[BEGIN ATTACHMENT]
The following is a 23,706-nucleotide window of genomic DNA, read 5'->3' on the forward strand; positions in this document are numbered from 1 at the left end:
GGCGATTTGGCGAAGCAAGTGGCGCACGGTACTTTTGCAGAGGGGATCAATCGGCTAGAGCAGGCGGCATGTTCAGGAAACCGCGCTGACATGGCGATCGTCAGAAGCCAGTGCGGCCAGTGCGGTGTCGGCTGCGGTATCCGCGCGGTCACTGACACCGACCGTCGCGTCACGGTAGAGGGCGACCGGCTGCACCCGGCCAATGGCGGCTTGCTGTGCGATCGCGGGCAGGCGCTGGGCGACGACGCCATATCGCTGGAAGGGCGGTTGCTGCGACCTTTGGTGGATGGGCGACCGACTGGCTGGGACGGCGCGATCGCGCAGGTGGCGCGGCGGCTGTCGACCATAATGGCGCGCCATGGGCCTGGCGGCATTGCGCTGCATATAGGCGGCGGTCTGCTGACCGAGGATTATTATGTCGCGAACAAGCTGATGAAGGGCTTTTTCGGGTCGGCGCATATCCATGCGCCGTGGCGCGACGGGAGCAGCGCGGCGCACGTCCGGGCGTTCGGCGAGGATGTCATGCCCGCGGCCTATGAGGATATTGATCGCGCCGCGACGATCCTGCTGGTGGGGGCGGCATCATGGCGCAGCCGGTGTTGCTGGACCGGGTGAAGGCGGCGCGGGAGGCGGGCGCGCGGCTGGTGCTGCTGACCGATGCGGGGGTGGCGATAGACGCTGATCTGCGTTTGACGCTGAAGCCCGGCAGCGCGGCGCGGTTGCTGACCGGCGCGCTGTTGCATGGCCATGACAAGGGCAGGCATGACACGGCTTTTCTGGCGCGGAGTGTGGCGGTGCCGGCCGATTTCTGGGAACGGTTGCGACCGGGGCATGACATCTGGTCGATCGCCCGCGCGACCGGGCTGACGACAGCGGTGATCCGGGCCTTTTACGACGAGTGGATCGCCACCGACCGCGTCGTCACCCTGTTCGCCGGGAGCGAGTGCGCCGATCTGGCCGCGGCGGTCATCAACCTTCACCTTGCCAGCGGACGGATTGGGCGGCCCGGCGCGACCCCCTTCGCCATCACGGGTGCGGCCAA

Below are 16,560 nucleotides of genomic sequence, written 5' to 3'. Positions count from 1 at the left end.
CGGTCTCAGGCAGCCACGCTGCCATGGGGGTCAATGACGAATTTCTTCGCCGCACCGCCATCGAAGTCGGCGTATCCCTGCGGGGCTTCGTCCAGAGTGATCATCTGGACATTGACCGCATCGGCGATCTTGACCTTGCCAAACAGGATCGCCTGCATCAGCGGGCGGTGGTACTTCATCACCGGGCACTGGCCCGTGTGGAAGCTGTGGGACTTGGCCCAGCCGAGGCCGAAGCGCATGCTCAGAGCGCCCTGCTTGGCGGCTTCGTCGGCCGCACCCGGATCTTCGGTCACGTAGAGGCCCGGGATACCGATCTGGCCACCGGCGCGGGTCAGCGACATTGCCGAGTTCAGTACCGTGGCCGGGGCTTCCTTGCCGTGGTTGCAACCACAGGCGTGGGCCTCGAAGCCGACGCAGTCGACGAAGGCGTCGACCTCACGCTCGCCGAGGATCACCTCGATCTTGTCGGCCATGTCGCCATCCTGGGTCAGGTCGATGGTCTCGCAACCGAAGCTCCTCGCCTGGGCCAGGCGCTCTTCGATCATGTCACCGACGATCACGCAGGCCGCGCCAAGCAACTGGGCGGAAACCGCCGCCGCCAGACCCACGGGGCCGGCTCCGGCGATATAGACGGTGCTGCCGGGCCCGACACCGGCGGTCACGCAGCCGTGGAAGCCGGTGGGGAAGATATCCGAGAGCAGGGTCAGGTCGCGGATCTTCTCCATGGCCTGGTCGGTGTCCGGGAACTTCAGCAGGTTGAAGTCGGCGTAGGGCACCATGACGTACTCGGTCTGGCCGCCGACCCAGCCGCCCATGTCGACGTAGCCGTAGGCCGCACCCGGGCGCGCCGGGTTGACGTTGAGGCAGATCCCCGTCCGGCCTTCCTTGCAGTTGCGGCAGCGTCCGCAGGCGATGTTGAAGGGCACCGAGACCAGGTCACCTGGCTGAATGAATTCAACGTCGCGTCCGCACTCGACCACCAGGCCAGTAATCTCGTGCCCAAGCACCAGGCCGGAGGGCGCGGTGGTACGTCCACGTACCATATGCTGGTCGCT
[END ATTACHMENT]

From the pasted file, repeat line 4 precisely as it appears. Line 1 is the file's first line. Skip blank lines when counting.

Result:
CGGTCTCAGGCAGCCACGCTGCCATGGGGGTCAATGACGAATTTCTTCGCCGCACCGCCATCGAAGTCGGCGTATCCCTGCGGGGCTTCGTCCAGAGTGATCATCTGGACATTGACCGCATCGGCGATCTTGACCTTGCCAAACAGGATCGCCTGCATCAGCGGGCGGTGGTACTTCATCACCGGGCACTGGCCCGTGTGGAAGCTGTGGGACTTGGCCCAGCCGAGGCCGAAGCGCATGCTCAGAGCGCCCTGCTTGGCGGCTTCGTCGGCCGCACCCGGATCTTCGGTCACGTAGAGGCCCGGGATACCGATCTGGCCACCGGCGCGGGTCAGCGACATTGCCGAGTTCAGTACCGTGGCCGGGGCTTCCTTGCCGTGGTTGCAACCACAGGCGTGGGCCTCGAAGCCGACGCAGTCGACGAAGGCGTCGACCTCACGCTCGCCGAGGATCACCTCGATCTTGTCGGCCATGTCGCCATCCTGGGTCAGGTCGATGGTCTCGCAACCGAAGCTCCTCGCCTGGGCCAGGCGCTCTTCGATCATGTCACCGACGATCACGCAGGCCGCGCCAAGCAACTGGGCGGAAACCGCCGCCGCCAGACCCACGGGGCCGGCTCCGGCGATATAGACGGTGCTGCCGGGCCCGACACCGGCGGTCACGCAGCCGTGGAAGCCGGTGGGGAAGATATCCGAGAGCAGGGTCAGGTCGCGGATCTTCTCCATGGCCTGGTCGGTGTCCGGGAACTTCAGCAGGTTGAAGTCGGCGTAGGGCACCATGACGTACTCGGTCTGGCCGCCGACCCAGCCGCCCATGTCGACGTAGCCGTAGGCCGCACCCGGGCGCGCCGGGTTGACGTTGAGGCAGATCCCCGTCCGGCCTTCCTTGCAGTTGCGGCAGCGTCCGCAGGCGATGTTGAAGGGCACCGAGACCAGGTCACCTGGCTGAATGAATTCAACGTCGCGTCCGCACTCGACCACCAGGCCAGTAATCTCGTGCCCAAGCACCAGGCCGGAGGGCGCGGTGGTACGTCCACGTACCATATGCTGGTCGCT